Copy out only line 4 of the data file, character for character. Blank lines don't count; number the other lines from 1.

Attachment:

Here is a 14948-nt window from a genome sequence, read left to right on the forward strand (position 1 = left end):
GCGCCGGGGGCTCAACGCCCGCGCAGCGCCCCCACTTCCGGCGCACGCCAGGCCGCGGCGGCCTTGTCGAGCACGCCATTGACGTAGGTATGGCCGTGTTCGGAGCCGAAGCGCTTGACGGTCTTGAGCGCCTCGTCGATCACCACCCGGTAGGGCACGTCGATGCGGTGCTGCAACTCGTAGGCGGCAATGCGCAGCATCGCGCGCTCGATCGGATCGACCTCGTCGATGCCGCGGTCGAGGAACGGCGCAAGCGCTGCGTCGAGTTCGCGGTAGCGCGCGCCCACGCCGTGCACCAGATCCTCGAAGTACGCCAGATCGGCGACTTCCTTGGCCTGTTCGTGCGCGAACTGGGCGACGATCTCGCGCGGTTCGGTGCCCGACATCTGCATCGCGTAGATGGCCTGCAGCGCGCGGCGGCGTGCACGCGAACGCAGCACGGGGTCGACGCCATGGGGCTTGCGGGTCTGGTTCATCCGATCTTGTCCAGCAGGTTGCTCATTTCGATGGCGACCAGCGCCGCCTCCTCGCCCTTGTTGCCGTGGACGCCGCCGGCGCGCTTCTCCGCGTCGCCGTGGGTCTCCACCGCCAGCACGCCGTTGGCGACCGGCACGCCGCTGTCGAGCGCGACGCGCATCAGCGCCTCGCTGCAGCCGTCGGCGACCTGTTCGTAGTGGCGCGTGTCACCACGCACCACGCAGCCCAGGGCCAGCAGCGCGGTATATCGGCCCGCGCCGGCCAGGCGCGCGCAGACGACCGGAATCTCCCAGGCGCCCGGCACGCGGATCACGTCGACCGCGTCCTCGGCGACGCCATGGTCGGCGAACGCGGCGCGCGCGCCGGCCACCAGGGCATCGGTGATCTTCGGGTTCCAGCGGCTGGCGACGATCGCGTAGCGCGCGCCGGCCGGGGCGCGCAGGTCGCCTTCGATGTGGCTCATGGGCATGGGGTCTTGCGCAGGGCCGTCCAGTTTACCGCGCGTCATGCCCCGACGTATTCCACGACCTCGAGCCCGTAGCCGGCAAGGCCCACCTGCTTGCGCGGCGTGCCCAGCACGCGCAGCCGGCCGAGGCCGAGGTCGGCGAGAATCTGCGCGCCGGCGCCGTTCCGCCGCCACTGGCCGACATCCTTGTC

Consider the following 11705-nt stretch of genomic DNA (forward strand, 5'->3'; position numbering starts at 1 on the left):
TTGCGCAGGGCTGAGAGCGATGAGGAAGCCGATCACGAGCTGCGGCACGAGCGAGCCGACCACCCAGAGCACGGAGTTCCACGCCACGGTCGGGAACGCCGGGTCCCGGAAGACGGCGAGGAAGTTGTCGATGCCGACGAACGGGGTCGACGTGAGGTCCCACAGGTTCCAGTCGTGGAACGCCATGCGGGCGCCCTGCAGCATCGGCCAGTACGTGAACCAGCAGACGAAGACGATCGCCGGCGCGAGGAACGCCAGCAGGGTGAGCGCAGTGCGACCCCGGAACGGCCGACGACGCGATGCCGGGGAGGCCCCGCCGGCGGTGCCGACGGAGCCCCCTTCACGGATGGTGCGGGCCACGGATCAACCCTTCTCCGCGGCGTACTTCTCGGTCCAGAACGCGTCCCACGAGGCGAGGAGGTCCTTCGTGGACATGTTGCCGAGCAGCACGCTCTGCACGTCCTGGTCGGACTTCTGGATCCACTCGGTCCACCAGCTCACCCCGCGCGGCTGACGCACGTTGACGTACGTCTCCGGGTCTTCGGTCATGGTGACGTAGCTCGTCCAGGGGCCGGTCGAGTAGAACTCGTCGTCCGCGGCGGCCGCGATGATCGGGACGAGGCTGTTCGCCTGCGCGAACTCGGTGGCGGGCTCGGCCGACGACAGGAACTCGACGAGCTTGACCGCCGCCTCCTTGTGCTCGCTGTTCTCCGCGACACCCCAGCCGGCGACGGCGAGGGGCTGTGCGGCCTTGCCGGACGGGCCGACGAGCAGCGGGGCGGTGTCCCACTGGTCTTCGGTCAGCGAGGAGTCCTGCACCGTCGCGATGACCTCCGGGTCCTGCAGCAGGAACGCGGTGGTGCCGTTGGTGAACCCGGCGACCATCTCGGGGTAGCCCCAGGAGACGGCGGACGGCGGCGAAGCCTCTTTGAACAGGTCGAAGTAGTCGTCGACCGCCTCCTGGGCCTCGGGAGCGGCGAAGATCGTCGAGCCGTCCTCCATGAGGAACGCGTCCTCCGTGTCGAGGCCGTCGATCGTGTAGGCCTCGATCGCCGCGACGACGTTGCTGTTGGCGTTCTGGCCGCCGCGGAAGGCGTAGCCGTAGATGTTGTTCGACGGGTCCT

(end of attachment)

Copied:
TTGCGCAGGGCTGAGAGCGATGAGGAAGCCGATCACGAGCTGCGGCACGAGCGAGCCGACCACCCAGAGCACGGAGTTCCACGCCACGGTCGGGAACGCCGGGTCCCGGAAGACGGCGAGGAAGTTGTCGATGCCGACGAACGGGGTCGACGTGAGGTCCCACAGGTTCCAGTCGTGGAACGCCATGCGGGCGCCCTGCAGCATCGGCCAGTACGTGAACCAGCAGACGAAGACGATCGCCGGCGCGAGGAACGCCAGCAGGGTGAGCGCAGTGCGACCCCGGAACGGCCGACGACGCGATGCCGGGGAGGCCCCGCCGGCGGTGCCGACGGAGCCCCCTTCACGGATGGTGCGGGCCACGGATCAACCCTTCTCCGCGGCGTACTTCTCGGTCCAGAACGCGTCCCACGAGGCGAGGAGGTCCTTCGTGGACATGTTGCCGAGCAGCACGCTCTGCACGTCCTGGTCGGACTTCTGGATCCACTCGGTCCACCAGCTCACCCCGCGCGGCTGACGCACGTTGACGTACGTCTCCGGGTCTTCGGTCATGGTGACGTAGCTCGTCCAGGGGCCGGTCGAGTAGAACTCGTCGTCCGCGGCGGCCGCGATGATCGGGACGAGGCTGTTCGCCTGCGCGAACTCGGTGGCGGGCTCGGCCGACGACAGGAACTCGACGAGCTTGACCGCCGCCTCCTTGTGCTCGCTGTTCTCCGCGACACCCCAGCCGGCGACGGCGAGGGGCTGTGCGGCCTTGCCGGACGGGCCGACGAGCAGCGGGGCGGTGTCCCACTGGTCTTCGGTCAGCGAGGAGTCCTGCACCGTCGCGATGACCTCCGGGTCCTGCAGCAGGAACGCGGTGGTGCCGTTGGTGAACCCGGCGACCATCTCGGGGTAGCCCCAGGAGACGGCGGACGGCGGCGAAGCCTCTTTGAACAGGTCGAAGTAGTCGTCGACCGCCTCCTGGGCCTCGGGAGCGGCGAAGATCGTCGAGCCGTCCTCCATGAGGAACGCGTCCTCCGTGTCGAGGCCGTCGATCGTGTAGGCCTCGATCGCCGCGACGACGTTGCTGTTGGCGTTCTGGCCGCCGCGGAAGGCGTAGCCGTAGATGTTGTTCGACGGGTCCT